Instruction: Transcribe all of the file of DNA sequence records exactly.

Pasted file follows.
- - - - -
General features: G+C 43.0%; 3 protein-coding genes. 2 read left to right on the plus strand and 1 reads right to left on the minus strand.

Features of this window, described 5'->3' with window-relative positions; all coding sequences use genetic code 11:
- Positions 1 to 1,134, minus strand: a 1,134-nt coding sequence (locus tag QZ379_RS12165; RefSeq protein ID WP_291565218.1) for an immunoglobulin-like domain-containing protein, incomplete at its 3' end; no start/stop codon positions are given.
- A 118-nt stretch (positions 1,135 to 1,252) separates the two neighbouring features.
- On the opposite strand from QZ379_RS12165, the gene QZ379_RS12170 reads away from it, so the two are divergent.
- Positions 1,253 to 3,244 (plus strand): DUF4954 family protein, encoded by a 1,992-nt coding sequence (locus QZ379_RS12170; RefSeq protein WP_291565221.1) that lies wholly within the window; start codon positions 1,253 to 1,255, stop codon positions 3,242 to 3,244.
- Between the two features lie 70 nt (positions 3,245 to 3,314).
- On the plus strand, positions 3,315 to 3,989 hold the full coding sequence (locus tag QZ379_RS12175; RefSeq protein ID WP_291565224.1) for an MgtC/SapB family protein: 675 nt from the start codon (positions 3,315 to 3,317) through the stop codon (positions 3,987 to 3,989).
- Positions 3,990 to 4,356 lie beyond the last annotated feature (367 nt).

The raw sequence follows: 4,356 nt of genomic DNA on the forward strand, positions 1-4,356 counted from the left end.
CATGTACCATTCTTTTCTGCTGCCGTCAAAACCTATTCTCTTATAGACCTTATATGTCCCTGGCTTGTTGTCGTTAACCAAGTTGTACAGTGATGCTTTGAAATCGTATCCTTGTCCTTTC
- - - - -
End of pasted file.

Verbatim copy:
General features: G+C 43.0%; 3 protein-coding genes. 2 read left to right on the plus strand and 1 reads right to left on the minus strand.

Features of this window, described 5'->3' with window-relative positions; all coding sequences use genetic code 11:
- Positions 1 to 1,134, minus strand: a 1,134-nt coding sequence (locus tag QZ379_RS12165; RefSeq protein ID WP_291565218.1) for an immunoglobulin-like domain-containing protein, incomplete at its 3' end; no start/stop codon positions are given.
- A 118-nt stretch (positions 1,135 to 1,252) separates the two neighbouring features.
- On the opposite strand from QZ379_RS12165, the gene QZ379_RS12170 reads away from it, so the two are divergent.
- Positions 1,253 to 3,244 (plus strand): DUF4954 family protein, encoded by a 1,992-nt coding sequence (locus QZ379_RS12170; RefSeq protein WP_291565221.1) that lies wholly within the window; start codon positions 1,253 to 1,255, stop codon positions 3,242 to 3,244.
- Between the two features lie 70 nt (positions 3,245 to 3,314).
- On the plus strand, positions 3,315 to 3,989 hold the full coding sequence (locus tag QZ379_RS12175; RefSeq protein ID WP_291565224.1) for an MgtC/SapB family protein: 675 nt from the start codon (positions 3,315 to 3,317) through the stop codon (positions 3,987 to 3,989).
- Positions 3,990 to 4,356 lie beyond the last annotated feature (367 nt).

The raw sequence follows: 4,356 nt of genomic DNA on the forward strand, positions 1-4,356 counted from the left end.
CATGTACCATTCTTTTCTGCTGCCGTCAAAACCTATTCTCTTATAGACCTTATATGTCCCTGGCTTGTTGTCGTTAACCAAGTTGTACAGTGATGCTTTGAAATCGTATCCTTGTCCTTTC